Watercolour of Durnford Mill by John Hassell, 1824

Watercolour of Durnford Mill by John Hassell, 1824

The first mill in the area was built in 1783 by Sir Thomas Sewell of Ottershaw Park estate. It was situated about ¼ mile upstream from Durnford Bridge (now called Dunford Bridge) on a piece of copyhold land on the south bank of the River Bourne called Ottershott.

The original mill was in 1797, by Edmund Boehm, also of Ottershaw Park. He built the new mill just above Durnford Bridge on the north bank of the river, and dug a mill pond which also acted as a decoy pond. Durnford Mill was a corn mill. It had two pairs of stones driven by an external breast shot wheel, housed in a two storey building.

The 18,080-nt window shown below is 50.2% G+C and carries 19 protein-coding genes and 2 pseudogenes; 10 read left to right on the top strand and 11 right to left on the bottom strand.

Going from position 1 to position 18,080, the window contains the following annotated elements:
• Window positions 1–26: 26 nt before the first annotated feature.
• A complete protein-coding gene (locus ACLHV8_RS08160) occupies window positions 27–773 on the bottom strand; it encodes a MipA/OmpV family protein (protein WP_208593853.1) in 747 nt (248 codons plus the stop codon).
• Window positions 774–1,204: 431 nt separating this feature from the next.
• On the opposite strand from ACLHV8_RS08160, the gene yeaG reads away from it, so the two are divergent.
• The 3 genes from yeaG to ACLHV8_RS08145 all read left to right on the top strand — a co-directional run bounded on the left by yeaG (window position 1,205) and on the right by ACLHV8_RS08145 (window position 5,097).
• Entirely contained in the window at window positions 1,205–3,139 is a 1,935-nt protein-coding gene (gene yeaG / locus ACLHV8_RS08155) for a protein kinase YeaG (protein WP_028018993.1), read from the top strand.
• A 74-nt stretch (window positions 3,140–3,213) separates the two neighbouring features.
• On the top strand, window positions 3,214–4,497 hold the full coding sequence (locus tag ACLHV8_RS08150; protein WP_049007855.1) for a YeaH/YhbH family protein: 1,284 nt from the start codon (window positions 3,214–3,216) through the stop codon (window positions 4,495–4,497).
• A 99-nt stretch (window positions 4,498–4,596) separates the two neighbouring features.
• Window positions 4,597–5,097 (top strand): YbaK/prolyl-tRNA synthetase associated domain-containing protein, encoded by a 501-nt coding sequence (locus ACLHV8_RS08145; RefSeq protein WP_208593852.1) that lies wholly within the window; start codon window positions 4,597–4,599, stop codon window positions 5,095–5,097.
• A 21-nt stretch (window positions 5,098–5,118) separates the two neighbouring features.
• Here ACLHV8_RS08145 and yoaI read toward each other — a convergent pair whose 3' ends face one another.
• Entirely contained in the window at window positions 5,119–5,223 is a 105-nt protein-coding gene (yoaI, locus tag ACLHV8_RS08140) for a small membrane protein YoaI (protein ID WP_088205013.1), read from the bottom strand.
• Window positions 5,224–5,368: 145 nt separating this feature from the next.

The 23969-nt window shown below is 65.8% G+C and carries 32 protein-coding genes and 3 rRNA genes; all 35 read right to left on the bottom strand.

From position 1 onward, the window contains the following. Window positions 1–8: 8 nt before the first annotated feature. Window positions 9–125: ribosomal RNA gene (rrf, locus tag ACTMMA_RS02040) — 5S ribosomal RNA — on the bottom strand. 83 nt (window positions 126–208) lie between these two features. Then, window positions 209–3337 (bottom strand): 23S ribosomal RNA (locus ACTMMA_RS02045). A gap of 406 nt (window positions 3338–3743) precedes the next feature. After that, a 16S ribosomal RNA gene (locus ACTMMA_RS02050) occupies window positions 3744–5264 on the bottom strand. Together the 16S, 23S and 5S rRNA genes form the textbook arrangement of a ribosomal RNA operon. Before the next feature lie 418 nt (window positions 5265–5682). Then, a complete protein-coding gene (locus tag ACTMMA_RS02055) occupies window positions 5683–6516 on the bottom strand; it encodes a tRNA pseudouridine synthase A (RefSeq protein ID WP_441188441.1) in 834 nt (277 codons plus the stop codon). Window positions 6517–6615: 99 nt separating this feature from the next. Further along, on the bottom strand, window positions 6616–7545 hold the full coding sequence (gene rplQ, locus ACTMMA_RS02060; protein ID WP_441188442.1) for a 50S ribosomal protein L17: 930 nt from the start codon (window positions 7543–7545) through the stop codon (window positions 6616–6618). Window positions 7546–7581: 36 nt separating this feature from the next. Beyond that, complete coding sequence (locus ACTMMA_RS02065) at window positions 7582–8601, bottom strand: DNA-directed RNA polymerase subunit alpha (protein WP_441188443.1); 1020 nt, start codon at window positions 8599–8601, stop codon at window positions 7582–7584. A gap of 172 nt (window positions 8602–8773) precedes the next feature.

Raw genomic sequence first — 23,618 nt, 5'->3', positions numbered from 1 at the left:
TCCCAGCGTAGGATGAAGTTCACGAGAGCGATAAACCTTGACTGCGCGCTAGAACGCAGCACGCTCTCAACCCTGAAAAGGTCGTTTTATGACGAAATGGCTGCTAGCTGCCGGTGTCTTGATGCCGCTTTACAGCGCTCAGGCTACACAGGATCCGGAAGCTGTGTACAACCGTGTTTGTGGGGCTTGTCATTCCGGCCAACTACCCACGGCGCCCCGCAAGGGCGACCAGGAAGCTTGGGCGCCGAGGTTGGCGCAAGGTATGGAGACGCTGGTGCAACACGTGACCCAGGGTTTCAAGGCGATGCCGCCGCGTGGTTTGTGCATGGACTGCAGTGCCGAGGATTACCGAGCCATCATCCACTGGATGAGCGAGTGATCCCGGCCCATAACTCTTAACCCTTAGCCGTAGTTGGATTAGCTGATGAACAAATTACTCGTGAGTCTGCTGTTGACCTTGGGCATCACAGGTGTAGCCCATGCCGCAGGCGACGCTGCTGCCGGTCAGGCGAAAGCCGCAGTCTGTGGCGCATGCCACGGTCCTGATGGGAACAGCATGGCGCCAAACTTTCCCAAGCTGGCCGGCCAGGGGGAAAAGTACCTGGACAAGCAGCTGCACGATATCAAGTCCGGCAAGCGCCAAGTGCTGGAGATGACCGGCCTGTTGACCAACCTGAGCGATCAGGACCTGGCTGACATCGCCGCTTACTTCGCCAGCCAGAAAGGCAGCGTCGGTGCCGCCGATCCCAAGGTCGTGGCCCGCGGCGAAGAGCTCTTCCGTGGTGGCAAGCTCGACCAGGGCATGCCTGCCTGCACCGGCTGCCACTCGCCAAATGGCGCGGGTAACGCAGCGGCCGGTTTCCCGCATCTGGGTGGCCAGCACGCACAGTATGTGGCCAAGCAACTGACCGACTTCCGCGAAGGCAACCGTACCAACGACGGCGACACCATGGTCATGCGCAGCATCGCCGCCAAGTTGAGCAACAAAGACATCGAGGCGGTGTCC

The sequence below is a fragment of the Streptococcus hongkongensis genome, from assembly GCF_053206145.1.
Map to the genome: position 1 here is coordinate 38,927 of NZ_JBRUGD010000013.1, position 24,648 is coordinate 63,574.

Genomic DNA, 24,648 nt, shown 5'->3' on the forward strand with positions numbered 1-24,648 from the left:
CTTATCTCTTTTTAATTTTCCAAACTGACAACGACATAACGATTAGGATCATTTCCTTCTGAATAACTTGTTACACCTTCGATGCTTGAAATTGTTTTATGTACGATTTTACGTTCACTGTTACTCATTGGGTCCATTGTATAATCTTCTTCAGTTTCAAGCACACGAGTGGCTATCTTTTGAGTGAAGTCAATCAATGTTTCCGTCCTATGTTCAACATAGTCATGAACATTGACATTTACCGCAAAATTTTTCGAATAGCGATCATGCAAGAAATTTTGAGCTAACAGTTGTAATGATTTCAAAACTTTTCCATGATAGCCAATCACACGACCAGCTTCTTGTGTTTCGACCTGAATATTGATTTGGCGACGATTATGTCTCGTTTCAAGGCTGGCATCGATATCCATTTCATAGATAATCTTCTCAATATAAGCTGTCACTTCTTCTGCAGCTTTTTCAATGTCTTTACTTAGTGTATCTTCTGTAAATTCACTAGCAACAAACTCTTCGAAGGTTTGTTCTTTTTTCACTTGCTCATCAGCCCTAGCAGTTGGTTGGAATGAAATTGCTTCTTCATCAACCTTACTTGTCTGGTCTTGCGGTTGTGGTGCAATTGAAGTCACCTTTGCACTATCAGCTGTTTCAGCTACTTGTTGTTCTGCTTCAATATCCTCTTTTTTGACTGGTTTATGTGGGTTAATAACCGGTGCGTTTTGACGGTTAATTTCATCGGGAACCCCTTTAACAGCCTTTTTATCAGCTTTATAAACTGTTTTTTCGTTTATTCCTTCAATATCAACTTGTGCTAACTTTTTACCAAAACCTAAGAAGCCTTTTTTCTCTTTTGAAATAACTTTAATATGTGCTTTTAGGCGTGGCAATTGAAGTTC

When Boehm became bankrupt in 1819, the mill came into the hands of Mrs Boehm’s trustees and then was sold to a Sir George Wood. In 1827 it was sold again to Thomas Weeding, a merchant of the City of London, and when he died in 1855 it passed to his heirs, including Thomas Weeding of Kingthorpe in Addlestone. Later it was acquired by L.J. Baker of Ottershaw Park.

By L.J. Baker’s time it had a second water wheel which was used to power a saw, and a third pair of mill stones. A miller’s house, stable dairy and garden had also been added. However, by the time Baker sold Ottershaw Park in 1909, the mill had disappeared and the pond had been filled in. A row of four estate cottages had been built nearby, and these were purchased after the First World War by the bailiff Charles Taylor and converted into one dwelling.

The Millers:

c.1792 – 1818 – John Howe Senior

1818 – c.1828 – John Howe Junior

c.1828 – 1835 – G.E. Kerason

1835 – 1841 – James Mason

1841 – 1860 – Charles Baker Senior

1860 – 1867 – Charles Baker Junior and William Baker

1867 – 1882 – Thomas Taylor

1882 – c.1909 – Edward Hilder


Stratton, H.J.M., ‘Ottershaw through the Ages’, 1990